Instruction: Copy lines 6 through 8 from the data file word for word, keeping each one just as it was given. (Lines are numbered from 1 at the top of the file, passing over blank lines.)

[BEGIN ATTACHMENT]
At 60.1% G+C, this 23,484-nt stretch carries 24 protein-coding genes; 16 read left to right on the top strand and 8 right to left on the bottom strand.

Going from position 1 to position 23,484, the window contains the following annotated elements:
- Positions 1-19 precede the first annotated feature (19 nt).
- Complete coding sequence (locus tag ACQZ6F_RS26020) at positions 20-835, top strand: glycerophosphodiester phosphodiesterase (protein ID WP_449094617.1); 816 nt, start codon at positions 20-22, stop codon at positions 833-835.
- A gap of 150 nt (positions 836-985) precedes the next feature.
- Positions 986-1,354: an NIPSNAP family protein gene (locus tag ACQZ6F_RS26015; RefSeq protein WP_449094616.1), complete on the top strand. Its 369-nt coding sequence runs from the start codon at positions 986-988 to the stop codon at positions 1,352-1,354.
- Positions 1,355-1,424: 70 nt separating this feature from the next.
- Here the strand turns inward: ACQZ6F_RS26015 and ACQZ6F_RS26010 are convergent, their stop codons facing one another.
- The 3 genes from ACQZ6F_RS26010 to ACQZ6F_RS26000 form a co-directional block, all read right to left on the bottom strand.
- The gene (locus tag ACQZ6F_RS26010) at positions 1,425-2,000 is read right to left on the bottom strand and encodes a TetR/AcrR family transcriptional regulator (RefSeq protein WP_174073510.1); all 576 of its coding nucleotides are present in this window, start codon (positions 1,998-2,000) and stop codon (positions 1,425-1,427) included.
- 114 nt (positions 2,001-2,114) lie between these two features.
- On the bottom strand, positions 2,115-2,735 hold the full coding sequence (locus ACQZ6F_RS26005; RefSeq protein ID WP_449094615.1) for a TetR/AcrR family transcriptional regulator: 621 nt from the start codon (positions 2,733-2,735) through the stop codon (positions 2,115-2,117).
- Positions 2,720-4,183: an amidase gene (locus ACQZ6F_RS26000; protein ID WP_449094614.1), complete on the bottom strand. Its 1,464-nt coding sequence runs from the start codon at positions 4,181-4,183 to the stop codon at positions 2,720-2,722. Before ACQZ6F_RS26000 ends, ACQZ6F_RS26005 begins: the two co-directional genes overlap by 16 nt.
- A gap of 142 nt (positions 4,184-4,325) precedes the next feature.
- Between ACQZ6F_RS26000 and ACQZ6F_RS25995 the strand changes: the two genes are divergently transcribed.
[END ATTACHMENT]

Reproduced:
- Positions 986-1,354: an NIPSNAP family protein gene (locus tag ACQZ6F_RS26015; RefSeq protein WP_449094616.1), complete on the top strand. Its 369-nt coding sequence runs from the start codon at positions 986-988 to the stop codon at positions 1,352-1,354.
- Positions 1,355-1,424: 70 nt separating this feature from the next.
- Here the strand turns inward: ACQZ6F_RS26015 and ACQZ6F_RS26010 are convergent, their stop codons facing one another.